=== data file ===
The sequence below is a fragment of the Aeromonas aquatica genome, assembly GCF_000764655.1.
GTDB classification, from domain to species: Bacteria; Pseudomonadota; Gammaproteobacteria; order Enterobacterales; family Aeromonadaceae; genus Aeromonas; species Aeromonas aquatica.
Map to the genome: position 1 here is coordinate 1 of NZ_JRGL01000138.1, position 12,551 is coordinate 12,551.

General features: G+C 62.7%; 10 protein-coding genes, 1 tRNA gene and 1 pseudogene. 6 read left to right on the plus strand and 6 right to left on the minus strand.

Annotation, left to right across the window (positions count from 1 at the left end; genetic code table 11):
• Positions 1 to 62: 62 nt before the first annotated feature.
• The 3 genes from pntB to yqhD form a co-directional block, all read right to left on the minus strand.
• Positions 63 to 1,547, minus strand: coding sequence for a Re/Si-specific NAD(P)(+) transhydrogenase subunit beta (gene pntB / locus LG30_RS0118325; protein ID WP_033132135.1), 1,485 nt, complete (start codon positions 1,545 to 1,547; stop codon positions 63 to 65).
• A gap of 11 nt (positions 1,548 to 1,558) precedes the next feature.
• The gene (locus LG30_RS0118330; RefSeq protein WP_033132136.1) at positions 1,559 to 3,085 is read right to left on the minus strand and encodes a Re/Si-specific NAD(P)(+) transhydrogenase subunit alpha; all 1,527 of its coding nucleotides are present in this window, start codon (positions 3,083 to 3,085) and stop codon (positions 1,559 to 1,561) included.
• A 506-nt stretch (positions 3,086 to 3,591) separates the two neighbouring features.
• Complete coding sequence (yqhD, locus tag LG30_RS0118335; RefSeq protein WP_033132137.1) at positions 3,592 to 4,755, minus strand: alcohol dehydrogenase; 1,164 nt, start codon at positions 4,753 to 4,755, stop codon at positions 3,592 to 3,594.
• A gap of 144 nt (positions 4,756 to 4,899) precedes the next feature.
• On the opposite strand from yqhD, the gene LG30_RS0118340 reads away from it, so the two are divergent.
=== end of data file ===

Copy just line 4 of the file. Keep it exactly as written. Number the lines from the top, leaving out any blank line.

General features: G+C 62.7%; 10 protein-coding genes, 1 tRNA gene and 1 pseudogene. 6 read left to right on the plus strand and 6 right to left on the minus strand.